food-stamp fraud

UCOWF Initiatives for Program Integrity – Top Five Changes We’d Like to See That Require Changes in Law

The United Council on Welfare Fraud has always been an advocate for better stewardship of our public assistance programs.  It comments on pending changes to program rules announced in the federal register, it proposes ideas to Congressional subcommittees, and it even testifies before Congressional hearings on relevant topics surrounding program integrity.

To extend the organization’s effectiveness, UCOWF will set focused priorities to encourage the re-examination of policies and rules that govern our public assistance programs to bring them in line with today’s realities and technology.  To do that, UCOWF has identified five SNAP program changes that are needed and that do not require changes to existing law and five program changes that do require changes in law.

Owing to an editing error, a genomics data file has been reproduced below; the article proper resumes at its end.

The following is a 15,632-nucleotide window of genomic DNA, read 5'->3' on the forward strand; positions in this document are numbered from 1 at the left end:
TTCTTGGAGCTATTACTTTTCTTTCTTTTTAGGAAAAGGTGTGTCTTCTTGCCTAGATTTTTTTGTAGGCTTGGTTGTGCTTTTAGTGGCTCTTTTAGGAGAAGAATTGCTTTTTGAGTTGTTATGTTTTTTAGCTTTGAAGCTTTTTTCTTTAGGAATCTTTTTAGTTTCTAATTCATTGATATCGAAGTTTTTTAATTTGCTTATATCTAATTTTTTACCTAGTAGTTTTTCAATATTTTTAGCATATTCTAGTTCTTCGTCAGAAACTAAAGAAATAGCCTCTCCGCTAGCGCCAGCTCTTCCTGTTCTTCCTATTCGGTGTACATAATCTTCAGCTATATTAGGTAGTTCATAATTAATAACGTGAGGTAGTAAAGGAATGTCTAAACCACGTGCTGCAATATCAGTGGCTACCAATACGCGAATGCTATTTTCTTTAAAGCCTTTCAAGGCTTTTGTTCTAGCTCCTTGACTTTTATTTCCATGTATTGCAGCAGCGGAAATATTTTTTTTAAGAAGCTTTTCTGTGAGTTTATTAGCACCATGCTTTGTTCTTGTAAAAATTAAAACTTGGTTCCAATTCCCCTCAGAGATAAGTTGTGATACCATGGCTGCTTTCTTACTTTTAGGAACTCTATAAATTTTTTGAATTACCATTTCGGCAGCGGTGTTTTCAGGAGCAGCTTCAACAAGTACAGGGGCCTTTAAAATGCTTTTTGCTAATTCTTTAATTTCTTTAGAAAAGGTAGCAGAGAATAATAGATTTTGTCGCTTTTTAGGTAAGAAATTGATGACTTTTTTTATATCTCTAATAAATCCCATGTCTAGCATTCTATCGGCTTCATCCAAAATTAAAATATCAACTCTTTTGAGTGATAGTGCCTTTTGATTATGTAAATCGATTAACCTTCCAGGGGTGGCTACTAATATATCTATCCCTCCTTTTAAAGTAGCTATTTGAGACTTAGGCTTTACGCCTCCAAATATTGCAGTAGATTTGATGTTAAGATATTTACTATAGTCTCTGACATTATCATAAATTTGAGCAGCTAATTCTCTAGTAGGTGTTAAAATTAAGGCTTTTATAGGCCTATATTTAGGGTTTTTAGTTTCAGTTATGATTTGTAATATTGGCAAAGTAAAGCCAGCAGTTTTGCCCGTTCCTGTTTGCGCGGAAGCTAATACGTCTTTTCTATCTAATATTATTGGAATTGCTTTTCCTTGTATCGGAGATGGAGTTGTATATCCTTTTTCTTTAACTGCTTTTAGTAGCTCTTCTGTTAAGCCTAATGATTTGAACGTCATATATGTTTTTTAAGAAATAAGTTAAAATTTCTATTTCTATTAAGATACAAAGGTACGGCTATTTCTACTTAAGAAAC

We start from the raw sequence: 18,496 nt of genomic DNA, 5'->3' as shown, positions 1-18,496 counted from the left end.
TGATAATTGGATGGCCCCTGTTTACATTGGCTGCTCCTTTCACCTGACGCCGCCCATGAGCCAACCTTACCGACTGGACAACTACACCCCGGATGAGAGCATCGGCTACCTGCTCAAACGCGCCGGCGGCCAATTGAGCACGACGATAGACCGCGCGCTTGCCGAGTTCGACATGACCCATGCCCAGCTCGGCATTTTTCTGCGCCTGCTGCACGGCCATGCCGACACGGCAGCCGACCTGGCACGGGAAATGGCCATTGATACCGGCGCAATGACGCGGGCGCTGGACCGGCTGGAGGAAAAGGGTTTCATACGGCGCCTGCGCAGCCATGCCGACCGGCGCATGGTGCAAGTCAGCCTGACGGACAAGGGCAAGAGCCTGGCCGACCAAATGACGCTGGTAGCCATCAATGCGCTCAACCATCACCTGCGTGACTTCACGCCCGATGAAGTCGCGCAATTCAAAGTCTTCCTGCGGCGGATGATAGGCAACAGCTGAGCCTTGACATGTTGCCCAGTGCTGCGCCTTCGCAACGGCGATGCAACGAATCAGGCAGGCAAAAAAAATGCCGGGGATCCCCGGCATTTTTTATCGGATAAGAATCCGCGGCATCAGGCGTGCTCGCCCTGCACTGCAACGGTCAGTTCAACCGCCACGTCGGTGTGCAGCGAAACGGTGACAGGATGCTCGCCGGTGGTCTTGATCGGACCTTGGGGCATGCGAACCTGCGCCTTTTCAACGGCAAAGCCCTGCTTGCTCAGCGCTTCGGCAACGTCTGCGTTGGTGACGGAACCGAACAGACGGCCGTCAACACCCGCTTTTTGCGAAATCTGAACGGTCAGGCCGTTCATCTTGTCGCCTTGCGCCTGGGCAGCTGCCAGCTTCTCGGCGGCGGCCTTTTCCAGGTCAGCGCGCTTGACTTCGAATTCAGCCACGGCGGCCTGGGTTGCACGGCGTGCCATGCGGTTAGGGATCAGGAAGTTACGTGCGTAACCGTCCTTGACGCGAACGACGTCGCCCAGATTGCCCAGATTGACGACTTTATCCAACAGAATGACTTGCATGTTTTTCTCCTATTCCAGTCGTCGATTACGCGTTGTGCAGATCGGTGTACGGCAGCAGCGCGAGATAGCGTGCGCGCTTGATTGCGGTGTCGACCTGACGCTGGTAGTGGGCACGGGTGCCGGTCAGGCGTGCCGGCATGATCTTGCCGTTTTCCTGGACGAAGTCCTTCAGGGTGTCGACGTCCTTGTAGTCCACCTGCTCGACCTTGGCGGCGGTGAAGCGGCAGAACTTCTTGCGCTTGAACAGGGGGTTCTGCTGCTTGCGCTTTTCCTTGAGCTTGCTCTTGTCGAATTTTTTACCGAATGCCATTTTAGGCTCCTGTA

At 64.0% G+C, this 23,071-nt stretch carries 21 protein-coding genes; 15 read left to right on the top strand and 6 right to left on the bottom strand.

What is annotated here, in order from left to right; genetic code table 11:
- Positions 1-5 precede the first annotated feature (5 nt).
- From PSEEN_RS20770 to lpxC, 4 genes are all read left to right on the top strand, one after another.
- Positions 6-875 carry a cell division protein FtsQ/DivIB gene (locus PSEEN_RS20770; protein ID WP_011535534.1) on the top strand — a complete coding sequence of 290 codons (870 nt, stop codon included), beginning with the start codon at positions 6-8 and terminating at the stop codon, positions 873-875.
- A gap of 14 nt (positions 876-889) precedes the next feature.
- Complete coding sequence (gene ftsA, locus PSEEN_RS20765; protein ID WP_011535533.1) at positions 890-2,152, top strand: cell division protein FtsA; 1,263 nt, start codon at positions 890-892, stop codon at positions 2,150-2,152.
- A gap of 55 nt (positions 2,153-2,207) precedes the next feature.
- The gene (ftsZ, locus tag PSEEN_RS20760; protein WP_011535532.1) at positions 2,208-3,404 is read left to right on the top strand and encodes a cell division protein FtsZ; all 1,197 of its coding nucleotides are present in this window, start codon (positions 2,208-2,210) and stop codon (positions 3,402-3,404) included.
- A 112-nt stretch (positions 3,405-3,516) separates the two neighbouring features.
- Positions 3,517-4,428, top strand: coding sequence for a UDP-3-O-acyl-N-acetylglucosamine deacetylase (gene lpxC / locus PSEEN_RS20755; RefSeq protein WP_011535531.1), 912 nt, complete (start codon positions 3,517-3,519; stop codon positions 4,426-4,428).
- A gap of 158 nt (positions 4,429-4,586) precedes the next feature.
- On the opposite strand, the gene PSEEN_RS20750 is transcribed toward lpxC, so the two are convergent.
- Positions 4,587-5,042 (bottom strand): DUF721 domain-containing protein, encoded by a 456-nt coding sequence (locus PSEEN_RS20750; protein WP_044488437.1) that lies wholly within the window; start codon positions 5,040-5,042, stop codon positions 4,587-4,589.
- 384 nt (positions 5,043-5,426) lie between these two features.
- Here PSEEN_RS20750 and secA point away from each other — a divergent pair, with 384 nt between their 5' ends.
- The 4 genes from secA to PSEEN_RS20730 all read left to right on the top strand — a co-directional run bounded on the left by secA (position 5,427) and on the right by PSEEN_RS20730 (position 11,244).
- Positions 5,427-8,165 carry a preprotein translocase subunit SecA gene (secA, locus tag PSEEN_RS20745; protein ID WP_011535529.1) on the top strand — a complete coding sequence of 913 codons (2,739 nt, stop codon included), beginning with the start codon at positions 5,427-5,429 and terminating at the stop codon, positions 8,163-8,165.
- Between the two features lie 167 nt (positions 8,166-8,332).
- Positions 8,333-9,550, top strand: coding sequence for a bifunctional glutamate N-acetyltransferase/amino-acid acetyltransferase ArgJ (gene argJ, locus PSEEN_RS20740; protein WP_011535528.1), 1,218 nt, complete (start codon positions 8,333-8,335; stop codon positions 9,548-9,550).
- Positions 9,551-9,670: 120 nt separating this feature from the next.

This article will address those changes we’d like to see in the SNAP program that  require changes in law.

Safeguarding the integrity of the Supplemental Nutrition Assistance Program (SNAP, or “food stamps”) requires eliminating waste, fraud, and abuse in the program. A complex solution to a decades old problem.  Here are five solutions that States and FNS should petition lawmakers to change.

  • Eliminate the “Purchase and Prepare” Rules – 7 CFR 273.1 provides the definition of a “household” to include that individuals must purchase food and prepare meals together. However, this is impossible to prove/refute. Married/unmarried family members can obtain more in SNAP benefits by simply saying that they purchase and prepare meals separately.

SOLUTION: Eliminate the purchase and prepare definition.